Each of these works shows the suitability of ceramics for an aesthetics of destruction, drawing out the unique qualities of the medium: a tension between endurance and fragility, a connection with natural cycles and an elemental humanity. By smashing, pulverising and enshrining the remnants of ceramic objects and structures, Ai and Liu expose the centrality of destruction to our world order, from the obliteration brought by “progress,” to the environmental degradation wrought by our desire for novelty, to the fragility of the ideological frameworks we create to justify such devastation. More than the physical act of destroying an object, it is the implied dismantling of these frameworks that most clearly expresses the power of an aesthetics of destruction. In Dropping a Han Dynasty Urn and Souvenir, Ai shatters our idealised abstractions of history by exposing the traces of the past within the present, both aides-mémoires and catalysts for change. In his many variations of Regular-Fragile, Liu blurs past, present and future, drawing a forceful comparison between the capitalist rhetoric of progress and the inevitable fact that even the highest ambitions will one day be forgotten and discarded. The ﬁnal word on the subject, however, falls to Dust to Dust and its reference to the regenerative potential of destruction as harbinger of a new era, in which humanity may or may not play a role, depending on the choices we make now to accelerate or temper our consumption of the world’s resources.
1. For a summary of this reading and a more nuanced interpretation see Dario Gamboni, “Portrait of the Artist as an Iconoclast,” in Gregg Moore and Richard Torchia,Ai Weiwei: Dropping the Urn (Ceramic Works, 5000 BCE – 2010 CE) (Glenside, PA: Arcadia University Gallery, 2010), 86–89.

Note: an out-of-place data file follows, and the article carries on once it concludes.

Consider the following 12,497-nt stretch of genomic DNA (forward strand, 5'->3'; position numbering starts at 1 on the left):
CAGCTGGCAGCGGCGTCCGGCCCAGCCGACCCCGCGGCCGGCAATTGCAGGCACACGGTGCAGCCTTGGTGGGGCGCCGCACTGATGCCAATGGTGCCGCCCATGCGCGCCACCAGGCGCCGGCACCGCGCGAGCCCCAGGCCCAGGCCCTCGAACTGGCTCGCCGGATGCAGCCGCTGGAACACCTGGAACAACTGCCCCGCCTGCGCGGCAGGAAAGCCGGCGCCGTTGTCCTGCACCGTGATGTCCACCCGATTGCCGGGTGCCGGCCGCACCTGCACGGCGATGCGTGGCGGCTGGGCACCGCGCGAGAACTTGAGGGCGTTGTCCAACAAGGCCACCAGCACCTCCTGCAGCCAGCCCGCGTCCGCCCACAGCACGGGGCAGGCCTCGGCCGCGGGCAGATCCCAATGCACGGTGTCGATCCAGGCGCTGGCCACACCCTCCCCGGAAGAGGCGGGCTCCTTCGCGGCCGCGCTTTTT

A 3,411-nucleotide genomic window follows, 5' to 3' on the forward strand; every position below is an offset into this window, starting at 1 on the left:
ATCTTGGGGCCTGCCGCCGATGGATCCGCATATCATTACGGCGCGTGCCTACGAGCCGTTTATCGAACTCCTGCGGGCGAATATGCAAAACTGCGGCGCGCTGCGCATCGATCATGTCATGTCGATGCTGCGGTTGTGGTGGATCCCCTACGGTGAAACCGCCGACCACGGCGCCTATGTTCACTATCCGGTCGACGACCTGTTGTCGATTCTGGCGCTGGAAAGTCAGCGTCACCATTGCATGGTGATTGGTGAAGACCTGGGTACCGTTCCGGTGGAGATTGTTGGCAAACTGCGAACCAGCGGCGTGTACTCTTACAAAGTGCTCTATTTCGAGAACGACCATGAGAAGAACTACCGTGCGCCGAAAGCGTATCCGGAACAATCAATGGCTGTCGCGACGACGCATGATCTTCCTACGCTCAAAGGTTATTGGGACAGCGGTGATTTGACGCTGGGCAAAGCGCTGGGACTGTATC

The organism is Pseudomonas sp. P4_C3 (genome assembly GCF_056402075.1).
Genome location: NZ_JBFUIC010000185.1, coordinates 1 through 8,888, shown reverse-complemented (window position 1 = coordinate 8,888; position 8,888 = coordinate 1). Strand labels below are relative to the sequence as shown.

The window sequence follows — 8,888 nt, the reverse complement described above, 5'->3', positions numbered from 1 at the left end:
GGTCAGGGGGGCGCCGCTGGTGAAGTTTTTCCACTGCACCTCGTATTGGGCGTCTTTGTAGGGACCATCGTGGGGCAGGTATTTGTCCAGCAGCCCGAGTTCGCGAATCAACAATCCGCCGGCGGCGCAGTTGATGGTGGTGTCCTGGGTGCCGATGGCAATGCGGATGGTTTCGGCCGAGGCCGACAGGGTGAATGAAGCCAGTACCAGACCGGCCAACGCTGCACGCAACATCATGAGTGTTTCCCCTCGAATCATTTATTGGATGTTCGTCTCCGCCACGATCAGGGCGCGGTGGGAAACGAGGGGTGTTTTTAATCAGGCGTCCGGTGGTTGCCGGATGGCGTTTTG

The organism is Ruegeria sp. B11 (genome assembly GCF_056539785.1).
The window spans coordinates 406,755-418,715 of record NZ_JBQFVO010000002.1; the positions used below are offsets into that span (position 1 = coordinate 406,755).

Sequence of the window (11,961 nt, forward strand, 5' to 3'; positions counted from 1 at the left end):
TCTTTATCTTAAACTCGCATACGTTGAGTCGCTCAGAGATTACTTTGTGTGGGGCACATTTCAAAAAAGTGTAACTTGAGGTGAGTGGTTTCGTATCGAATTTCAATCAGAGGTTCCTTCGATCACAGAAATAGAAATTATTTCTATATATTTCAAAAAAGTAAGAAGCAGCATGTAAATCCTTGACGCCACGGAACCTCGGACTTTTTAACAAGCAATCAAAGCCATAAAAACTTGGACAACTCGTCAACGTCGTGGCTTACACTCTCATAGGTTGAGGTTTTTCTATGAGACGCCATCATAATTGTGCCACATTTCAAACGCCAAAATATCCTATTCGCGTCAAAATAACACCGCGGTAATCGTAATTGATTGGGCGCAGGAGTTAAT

2. Glenn Adamson, “The Real Thing,” in Gregg Moore and Richard Torchia, Ai Weiwei: Dropping the Urn (Ceramic Works, 5000 BCE – 2010 CE) (Glenside, PA: Arcadia University Gallery, 2010), 52.
3. Urs Meile (ed), Ai Weiwei: Works 2004-2007, 2007, Galerie Urs Meile, Lucerne, 174.
4. Ai Weiwei and Richard Vine, “The Way We Were, the Way We Are,” Art in America 96, no. 6 (July 2008): 100.
5. Yan Yuting and Liu Jianhua, “嬗变中的刘建华: 艺术转变的内在逻辑 – 阎玉婷对话刘建华” [The Evolution of Liu Jianhua: Internal Logic for Art Transformation – Yan Yuting in Dialogue with Liu Jianhua], Eastern Art, no. 3 (2009): 42.
6. Joseph A. Schumpeter, Capitalism, Socialism and Democracy (London: Allen & Unwin, 1976), 83.
7. The phrase is drawn from an oft-cited passage in The Book of Common Prayer: ‘earth to earth, ashes to ashes, dust to dust,’ from Genesis 3:19: ‘In the sweat of thy face shalt thou eat bread, till thou return unto the ground; for out of it wast thou taken: for dust thou art, and unto dust shalt thou return.’
Alex Burchmore recently completed a PhD in Chinese Art History with the Centre for Art History and Art Theory at the Australian National University, Canberra, tracing the global history of Chinese porcelain and its use by contemporary Chinese artists to explore transcultural visions of the world. He has written for the Australian and New Zealand Journal of Art, TAASA Review, the journal of the Asian Arts Society of Australia, Art Monthly Australasia and Kunstlicht, and was recently awarded “Best Scholarly Article” in the Australian and New Zealand Journal of Art for 2018.